1. Nepal must learn from others’ experiences of open government data as well as share its own lessons

“Learning from the experiences of other countries helps us understand what works and what doesn’t in a particular scenario” – Arun Karki, Centre for Data Journalism Nepal

To assess both favourable and unfavourable conditions for open government data, civil society representatives regarded lessons from others’ experiences as a great tool. Learning from international best practices and local experiences in Nepali civil society was seen as vital to ensuring the nation builds on existing efforts rather than starting from scratch. Open government data activities in Nepal have been taking place in various disguises – through, for example, public finance management, local governance and local budgeting – which could be taken to the next level by learning from other innovative open government data models worldwide. It was also felt important that we share our learning to support others.

  1. For open government data to be of benefit to Nepal it must be inclusive

Civil society representatives expressed that efforts to promote open government data needed to include all agencies within government. Furthermore, they highlighted that issues across different sectors – such as education, health, water, natural resources and energy – must be addressed to build shared solutions. For open government data to be an effective tool for development, it should address everyone’s needs irrespective of geography and demography. Indeed, it needs to be accessible to all parts of the country, not just Kathmandu, and all communities, not just the elite.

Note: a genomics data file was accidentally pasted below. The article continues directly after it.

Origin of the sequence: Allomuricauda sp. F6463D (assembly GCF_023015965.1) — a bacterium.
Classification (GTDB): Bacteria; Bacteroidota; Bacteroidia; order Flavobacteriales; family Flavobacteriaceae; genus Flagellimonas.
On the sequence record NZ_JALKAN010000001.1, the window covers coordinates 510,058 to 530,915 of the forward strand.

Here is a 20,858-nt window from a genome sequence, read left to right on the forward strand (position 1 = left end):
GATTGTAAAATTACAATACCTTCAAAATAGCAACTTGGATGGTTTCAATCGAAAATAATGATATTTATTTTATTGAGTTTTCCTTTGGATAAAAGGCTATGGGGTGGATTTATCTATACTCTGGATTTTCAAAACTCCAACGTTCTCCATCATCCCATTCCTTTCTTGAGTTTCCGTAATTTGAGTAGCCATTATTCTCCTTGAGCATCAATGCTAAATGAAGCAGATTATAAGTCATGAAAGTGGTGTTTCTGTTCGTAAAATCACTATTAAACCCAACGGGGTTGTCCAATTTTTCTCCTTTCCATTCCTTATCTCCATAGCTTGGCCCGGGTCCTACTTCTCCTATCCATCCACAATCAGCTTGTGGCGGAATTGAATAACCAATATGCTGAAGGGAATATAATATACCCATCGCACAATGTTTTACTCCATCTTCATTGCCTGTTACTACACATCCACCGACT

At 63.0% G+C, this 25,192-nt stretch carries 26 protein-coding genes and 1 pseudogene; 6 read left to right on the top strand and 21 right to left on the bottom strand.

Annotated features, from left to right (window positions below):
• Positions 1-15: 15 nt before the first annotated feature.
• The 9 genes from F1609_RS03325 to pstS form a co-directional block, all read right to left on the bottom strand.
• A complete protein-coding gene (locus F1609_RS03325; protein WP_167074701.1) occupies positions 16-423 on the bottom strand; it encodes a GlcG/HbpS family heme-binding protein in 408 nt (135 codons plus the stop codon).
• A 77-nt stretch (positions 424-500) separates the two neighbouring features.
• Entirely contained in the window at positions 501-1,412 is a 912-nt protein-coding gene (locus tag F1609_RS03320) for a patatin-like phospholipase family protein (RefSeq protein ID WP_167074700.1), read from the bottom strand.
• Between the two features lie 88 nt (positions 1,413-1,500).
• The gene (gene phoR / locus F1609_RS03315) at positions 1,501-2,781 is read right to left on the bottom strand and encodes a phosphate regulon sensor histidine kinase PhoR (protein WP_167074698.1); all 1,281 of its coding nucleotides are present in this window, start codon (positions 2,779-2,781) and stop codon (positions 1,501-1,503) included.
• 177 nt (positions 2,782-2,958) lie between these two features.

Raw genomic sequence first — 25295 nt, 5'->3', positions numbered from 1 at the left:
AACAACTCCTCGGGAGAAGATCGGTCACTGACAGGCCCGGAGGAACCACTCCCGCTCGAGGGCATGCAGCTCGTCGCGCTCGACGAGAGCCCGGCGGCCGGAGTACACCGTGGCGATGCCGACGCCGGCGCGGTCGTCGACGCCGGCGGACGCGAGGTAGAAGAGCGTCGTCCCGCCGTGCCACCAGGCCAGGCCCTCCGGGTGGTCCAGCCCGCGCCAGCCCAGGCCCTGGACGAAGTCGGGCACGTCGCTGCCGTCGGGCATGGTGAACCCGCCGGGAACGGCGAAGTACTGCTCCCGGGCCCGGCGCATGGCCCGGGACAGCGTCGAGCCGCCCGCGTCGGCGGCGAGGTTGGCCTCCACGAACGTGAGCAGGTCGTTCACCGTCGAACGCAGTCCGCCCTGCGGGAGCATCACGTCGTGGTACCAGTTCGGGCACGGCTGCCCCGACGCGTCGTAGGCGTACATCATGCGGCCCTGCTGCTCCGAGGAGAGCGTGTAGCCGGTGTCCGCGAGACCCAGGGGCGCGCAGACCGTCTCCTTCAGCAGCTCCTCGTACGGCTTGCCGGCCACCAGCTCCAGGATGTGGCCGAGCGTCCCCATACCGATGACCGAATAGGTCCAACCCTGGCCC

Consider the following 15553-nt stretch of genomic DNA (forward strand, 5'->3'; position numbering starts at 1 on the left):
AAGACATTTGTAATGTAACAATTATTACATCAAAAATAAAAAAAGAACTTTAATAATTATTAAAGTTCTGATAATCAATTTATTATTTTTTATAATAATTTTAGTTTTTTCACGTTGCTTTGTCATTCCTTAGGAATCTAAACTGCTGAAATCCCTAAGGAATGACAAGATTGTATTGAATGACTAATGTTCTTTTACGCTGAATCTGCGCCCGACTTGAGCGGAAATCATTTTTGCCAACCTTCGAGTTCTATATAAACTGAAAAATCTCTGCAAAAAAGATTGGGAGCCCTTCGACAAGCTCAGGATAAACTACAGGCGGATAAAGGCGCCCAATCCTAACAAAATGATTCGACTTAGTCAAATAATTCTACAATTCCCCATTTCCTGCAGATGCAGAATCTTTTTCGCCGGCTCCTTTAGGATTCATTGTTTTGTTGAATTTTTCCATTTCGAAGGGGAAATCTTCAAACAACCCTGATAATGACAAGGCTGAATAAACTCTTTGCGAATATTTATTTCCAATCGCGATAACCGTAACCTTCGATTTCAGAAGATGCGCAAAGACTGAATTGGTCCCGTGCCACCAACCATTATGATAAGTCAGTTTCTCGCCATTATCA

1. The data shared must be relevant to our national goals

“One size does not fit all! Open government data needs to be tailored to the Nepalese context” – Adarsha Tuladhar, GOGO Foundation

For successful persuasion of open government data, civil society representatives articulated its need to be tied to Nepal’s national goals and priorities; for example, achieving the Sustainable Development Goals by 2030 or graduating from the status of Least Development Country by 2020. They suggested that it could be a strong incentive for government to fully endorse the open government data agenda.

  1. Efforts to encourage open government data must complement, not substitute, other initiatives

“Open government data must not be seen as competition to already established open initiatives, and therefore we need to take careful steps forward” – Tanka Aryal, Citizen Campaign for Rights to Information 

Caution was recommended while heading towards use of open government data. It must be considered as complementing the already existing initiatives, such as Right to Information (RTI) rather than as a substitute. For instance, releasing data on RTI requests in open format could help improve its access and use by a wider group of people for decision-making. It was felt that if open government data was seen as competition we may lose out on the benefits that could be achieved from combining the two.

Recent discussions in Nepal, many of which have been co-hosted by government, have sparked a powerful conversation on the open government data issues outlined here. While this is, in itself, a significant milestone, there are still many more to achieve in Nepal’s path towards open development. The conversation has begun; let it continue!

Homepage photo courtesy The Platform Inc.